Monday, January 5, 2015

Side-Hafting microblades

The microblades, edge on.
I'm back in the workshop this week and returning to the set of Dorset Palaeoeskimo reproductions for the Parks Canada interpreters to use at Port au Choix.  Here's a look at a batch of side-hafted microblades.  To prepare the blades for this style of handle, I usually trim a couple millimetres off the distal end, give the back edge of each microblade a quick brush with a hammerstone, and do a small amount of retouch around the bulb end of the blade.  Microblades will usually have a slight curve to them, with a more pronounced curve at the distal end where the blade wrapped around the bottom of the blade core.  Trimming off the distal end of the microblade removes that pronounced arc at the end of the blade.   Backing the blade dulls, straightens, and strengthens the edge inserted into the handle. The retouch on the bulb end dulls and thins the part of the microblade that is in contact with the brace piece.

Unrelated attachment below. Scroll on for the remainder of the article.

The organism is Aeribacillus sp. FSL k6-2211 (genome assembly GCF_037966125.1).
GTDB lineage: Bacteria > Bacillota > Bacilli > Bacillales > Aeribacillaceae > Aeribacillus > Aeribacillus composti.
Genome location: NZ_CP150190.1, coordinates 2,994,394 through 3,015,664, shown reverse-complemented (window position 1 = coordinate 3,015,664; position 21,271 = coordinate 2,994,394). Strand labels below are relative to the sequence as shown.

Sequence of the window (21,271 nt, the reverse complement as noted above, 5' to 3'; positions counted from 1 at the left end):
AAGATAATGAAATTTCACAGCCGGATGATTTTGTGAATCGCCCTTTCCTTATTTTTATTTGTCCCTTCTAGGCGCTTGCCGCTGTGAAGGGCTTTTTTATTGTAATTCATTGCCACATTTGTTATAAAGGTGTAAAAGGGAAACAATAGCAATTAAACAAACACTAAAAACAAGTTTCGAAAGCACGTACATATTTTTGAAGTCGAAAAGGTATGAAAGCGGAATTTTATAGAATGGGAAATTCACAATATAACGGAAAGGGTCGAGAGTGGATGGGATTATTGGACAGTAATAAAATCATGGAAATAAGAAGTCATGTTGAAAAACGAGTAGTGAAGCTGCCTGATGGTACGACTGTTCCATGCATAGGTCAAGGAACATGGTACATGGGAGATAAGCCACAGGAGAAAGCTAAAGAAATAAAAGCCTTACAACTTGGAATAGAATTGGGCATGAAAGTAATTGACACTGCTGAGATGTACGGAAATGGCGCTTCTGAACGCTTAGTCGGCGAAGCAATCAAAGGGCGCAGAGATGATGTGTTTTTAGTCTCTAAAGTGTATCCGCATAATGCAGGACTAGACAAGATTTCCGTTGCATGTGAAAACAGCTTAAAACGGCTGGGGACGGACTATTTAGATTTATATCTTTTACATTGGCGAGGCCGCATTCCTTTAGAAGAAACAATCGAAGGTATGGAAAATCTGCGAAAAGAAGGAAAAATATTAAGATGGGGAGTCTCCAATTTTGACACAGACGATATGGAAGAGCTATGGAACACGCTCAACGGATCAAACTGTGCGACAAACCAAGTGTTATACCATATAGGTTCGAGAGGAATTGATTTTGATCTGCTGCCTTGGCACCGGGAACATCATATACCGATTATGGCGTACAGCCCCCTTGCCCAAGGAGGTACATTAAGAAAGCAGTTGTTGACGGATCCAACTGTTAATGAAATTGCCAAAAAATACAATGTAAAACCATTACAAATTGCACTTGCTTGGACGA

For this set, I'm using a variety of wooden handles and some of the brace pieces are wood, while two are bone.  I prefer working with the wooden braces and handles over the bone, because the stone bites into the wood and seems to create a more secure bond.  However, bone and ivory handles and brace pieces show up archaeologically, so it's good to include some.

The blade needs to fit fairly snugly into the slot in the handle on its own.  The brace is there to lock it into place. 

These aren't quite ready to lash together.  I'll made a few notches and maybe some holes through the handles and braces to illustrate some of the variability seen in Dorset Palaeoeskimo microblade handles.
Photo Credits: Tim Rast

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